Further, it must be noted that in the year 2005-06, provisional figures suggest that the total tax revenue from the oil sector is a whopping Rs. 126600 crores. Of this, the central government receives Rs. 77,800 crores. All the states and union territories of India put together receive Rs. 48,800 crores. Each state can reduce the extra revenue but this amounts only to a miniscule amount. If the central government foregoes its extra revenues, then the price hike would have been unnecessary.
In any case, the CPI(M) Central Committee has declared that the day the central government reduces its taxes, on that very day, the CPI(M)-led governments in West Bengal, Kerala and Tripura will do the same.
An amusing aspect of this people’s protest has been the utter confusion that continues to plague the RSS/BJP. Seeking to follow the CPI(M)’s lead, the BJP announced that its state governments will not reduce state taxes. The RSS, however, came to the rescue of the Congress by announcing that the BJP state governments must follow suit! The more amusing part of its plight, apart from the fact that the people simply did not respond either spontaneously or enthusiastically to its protest actions, is its inability to comprehend how the CPI(M) and the Left can be supporting the UPA government and at the same time rallying people’s discontent through protest actions as the means to pressurise the government to stop imposing fresh burdens on the people. One strain of their argument runs as follows: The Left’s protests are ineffective as the government increases the prices any way. Another strain states: the Left agrees with such decisions in private but organises protests in public – the so-called double-speak of the Left.
However, what are the facts? The UPA government arguing that the international prices have increased by $ 20 per barrel since the last price revision (standing at $70.92 in May 2006) suggested to increase the price of petrol by Rs. 9.33; diesel by Rs. 10.43, kerosene by Rs. 17.16 per litre and a gas cylinder by Rs. 114.45. After stiff resistance by the Left parties, the government finally chose to hike the price of petrol by Rs. 4 and diesel by Rs. 2 per litre. Even this, in our opinion, is unnecessary on the basis of the above reasoning.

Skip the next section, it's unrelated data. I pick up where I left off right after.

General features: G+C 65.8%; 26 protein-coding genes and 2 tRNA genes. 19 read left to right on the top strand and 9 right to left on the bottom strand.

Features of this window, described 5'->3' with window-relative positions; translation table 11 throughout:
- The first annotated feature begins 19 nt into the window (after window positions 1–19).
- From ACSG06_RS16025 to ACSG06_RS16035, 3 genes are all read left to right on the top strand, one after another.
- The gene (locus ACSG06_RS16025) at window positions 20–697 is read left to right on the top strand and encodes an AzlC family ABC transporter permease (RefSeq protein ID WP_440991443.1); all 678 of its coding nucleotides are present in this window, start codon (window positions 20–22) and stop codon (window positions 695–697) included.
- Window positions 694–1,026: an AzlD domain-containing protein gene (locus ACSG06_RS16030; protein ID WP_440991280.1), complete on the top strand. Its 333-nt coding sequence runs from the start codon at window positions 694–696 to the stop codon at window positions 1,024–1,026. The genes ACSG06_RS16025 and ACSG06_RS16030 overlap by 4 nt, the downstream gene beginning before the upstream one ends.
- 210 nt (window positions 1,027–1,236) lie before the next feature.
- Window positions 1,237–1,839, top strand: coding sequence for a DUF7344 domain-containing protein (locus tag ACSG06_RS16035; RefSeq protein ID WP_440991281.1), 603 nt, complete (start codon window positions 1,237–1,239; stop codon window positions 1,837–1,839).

The BJP, unable to stomach such reality, as is its wont, embarked on its familiar gobbellisian disinformation campaign. This, however, cannot cut any ice. Under its six-year rule, the NDA government hiked the prices of petroleum products substantively on eight occasions. It was the BJP-led NDA government that dismantled the administrative price mechanism that governed prices of petroleum products hitherto. Sure, this decision was taken by the United Front government in 1997. But that, however, was to be accompanied by the elimination of all taxes on imported crude. The BJP-led NDA government refused to do so as it was eager to keep receiving the windfall bonanza of revenues resulting from a rise in international prices. Therefore, on every count, on which their protest is based today, they are more guilty than when they were in power. It is no wonder, therefore, that the common people have simply refused to respond to their protest calls.
Even at this stage, the UPA government must consider the need to reduce its taxes and withdraw the fresh burden that it is imposing on the people.